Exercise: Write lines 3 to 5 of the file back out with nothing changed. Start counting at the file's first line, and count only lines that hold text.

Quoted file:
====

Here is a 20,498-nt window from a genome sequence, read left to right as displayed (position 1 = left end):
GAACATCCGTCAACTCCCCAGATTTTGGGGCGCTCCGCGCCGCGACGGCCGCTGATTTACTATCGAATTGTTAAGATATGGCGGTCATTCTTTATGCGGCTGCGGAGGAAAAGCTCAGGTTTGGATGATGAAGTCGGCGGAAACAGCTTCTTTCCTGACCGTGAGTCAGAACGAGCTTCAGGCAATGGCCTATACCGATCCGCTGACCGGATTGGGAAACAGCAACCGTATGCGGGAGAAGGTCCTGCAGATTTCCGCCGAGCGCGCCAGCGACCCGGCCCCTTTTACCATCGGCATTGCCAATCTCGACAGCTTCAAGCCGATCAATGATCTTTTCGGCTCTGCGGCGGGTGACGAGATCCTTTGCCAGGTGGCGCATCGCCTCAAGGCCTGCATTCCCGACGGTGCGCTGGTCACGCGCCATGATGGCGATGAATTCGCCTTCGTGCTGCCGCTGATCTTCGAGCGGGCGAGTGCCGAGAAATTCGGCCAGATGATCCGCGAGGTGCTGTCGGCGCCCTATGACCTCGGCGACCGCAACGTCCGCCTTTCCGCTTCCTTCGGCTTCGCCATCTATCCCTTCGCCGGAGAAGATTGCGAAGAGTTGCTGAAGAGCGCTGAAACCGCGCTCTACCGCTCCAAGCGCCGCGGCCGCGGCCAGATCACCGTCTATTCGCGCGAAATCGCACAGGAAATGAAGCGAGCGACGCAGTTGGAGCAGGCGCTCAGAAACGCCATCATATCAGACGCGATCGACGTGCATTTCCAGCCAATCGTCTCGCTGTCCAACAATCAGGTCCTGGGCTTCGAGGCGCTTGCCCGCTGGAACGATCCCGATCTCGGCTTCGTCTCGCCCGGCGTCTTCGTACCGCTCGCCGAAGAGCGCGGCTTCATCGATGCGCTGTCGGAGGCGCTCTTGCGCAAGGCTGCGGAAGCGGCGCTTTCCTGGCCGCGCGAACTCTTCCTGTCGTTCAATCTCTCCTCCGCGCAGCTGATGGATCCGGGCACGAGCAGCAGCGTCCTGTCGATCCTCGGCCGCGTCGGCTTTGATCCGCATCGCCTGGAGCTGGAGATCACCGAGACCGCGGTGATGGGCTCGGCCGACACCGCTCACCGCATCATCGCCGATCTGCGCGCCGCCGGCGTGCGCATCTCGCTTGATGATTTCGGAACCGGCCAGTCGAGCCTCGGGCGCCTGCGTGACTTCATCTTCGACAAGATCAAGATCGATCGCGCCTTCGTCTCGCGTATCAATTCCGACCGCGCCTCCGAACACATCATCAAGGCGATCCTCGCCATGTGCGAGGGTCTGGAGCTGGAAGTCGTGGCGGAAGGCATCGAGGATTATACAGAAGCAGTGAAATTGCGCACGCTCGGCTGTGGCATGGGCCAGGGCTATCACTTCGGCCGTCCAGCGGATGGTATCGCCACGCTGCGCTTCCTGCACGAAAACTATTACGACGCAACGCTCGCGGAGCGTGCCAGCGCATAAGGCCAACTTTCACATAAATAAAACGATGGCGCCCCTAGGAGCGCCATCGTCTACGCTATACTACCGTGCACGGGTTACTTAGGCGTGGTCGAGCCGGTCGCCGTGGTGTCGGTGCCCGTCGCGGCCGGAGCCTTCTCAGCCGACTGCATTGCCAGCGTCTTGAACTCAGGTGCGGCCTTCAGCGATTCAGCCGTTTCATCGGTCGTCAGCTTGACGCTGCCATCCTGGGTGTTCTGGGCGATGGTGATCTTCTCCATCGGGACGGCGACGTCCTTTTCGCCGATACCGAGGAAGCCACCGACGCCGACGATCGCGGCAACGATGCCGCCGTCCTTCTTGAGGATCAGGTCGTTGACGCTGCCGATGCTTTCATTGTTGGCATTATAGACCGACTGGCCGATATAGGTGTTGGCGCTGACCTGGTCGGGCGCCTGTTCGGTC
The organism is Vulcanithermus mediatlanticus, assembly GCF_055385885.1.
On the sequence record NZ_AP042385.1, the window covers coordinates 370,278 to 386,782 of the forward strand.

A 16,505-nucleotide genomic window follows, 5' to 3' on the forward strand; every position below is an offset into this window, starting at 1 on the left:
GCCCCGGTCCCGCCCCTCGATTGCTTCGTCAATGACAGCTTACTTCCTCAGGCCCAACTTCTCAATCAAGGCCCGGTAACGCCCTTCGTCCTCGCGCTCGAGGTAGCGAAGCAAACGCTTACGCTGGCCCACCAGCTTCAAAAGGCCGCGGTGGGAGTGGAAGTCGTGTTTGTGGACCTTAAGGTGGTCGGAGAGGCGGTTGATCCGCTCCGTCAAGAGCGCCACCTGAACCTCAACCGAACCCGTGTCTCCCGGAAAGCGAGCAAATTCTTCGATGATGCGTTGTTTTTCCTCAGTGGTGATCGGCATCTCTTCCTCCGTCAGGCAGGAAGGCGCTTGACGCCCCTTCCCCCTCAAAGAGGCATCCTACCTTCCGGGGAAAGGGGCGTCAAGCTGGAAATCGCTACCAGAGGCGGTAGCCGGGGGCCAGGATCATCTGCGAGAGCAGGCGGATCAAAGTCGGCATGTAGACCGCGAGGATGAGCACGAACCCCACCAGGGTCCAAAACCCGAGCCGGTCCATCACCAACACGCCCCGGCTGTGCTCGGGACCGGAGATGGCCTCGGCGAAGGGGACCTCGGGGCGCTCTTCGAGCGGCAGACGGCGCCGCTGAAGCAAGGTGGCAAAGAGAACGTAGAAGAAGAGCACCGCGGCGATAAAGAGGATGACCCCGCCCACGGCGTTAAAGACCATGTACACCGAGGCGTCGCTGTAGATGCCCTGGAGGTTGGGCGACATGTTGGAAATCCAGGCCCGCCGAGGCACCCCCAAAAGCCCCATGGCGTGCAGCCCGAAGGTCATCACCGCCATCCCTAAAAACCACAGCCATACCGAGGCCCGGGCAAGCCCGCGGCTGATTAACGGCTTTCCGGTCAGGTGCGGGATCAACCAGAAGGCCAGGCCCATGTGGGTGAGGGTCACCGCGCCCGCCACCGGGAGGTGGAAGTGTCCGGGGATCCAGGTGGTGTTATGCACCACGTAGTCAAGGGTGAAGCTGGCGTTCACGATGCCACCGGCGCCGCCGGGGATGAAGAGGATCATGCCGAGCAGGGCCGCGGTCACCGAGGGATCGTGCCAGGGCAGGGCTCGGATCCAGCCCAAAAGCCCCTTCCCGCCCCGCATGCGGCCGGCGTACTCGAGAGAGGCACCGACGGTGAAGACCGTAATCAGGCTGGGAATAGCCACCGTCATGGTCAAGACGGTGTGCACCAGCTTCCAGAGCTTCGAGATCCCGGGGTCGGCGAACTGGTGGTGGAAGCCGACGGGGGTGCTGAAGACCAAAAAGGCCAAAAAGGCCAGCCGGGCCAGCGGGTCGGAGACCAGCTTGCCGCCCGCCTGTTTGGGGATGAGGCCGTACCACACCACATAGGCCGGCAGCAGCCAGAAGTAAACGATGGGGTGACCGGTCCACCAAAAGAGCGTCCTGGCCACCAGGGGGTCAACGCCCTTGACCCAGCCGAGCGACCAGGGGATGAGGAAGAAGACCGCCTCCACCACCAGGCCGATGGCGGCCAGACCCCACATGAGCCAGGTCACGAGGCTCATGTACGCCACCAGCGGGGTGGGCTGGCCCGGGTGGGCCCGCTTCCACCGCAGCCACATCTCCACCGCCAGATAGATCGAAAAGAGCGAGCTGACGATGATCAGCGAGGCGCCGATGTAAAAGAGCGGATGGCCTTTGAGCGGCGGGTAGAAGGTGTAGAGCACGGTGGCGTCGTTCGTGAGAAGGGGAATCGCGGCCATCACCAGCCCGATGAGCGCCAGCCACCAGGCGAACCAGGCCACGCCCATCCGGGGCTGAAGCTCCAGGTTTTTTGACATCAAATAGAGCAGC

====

The organism is Vulcanithermus mediatlanticus, assembly GCF_055385885.1.
On the sequence record NZ_AP042385.1, the window covers coordinates 370,278 to 386,782 of the forward strand.

A 16,505-nucleotide genomic window follows, 5' to 3' on the forward strand; every position below is an offset into this window, starting at 1 on the left: